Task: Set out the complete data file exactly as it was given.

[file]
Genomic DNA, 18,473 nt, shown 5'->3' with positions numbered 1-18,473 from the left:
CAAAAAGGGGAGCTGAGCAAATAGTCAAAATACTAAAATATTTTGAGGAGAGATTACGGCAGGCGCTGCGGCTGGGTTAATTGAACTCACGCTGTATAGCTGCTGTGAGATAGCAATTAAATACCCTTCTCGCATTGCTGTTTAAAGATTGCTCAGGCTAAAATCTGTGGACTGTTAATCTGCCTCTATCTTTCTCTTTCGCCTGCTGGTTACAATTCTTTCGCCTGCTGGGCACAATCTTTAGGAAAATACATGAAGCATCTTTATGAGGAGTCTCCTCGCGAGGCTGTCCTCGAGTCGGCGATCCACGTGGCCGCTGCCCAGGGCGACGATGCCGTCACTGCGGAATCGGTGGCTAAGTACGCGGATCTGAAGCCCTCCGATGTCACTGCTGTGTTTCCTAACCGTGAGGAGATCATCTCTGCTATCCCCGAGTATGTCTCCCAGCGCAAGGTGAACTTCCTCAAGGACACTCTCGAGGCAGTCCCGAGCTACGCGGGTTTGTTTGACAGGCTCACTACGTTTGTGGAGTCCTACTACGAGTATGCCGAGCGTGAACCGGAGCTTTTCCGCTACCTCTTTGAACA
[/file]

Genomic DNA, 18,473 nt, shown 5'->3' with positions numbered 1-18,473 from the left:
CAAAAAGGGGAGCTGAGCAAATAGTCAAAATACTAAAATATTTTGAGGAGAGATTACGGCAGGCGCTGCGGCTGGGTTAATTGAACTCACGCTGTATAGCTGCTGTGAGATAGCAATTAAATACCCTTCTCGCATTGCTGTTTAAAGATTGCTCAGGCTAAAATCTGTGGACTGTTAATCTGCCTCTATCTTTCTCTTTCGCCTGCTGGTTACAATTCTTTCGCCTGCTGGGCACAATCTTTAGGAAAATACATGAAGCATCTTTATGAGGAGTCTCCTCGCGAGGCTGTCCTCGAGTCGGCGATCCACGTGGCCGCTGCCCAGGGCGACGATGCCGTCACTGCGGAATCGGTGGCTAAGTACGCGGATCTGAAGCCCTCCGATGTCACTGCTGTGTTTCCTAACCGTGAGGAGATCATCTCTGCTATCCCCGAGTATGTCTCCCAGCGCAAGGTGAACTTCCTCAAGGACACTCTCGAGGCAGTCCCGAGCTACGCGGGTTTGTTTGACAGGCTCACTACGTTTGTGGAGTCCTACTACGAGTATGCCGAGCGTGAACCGGAGCTTTTCCGCTACCTCTTTGAACA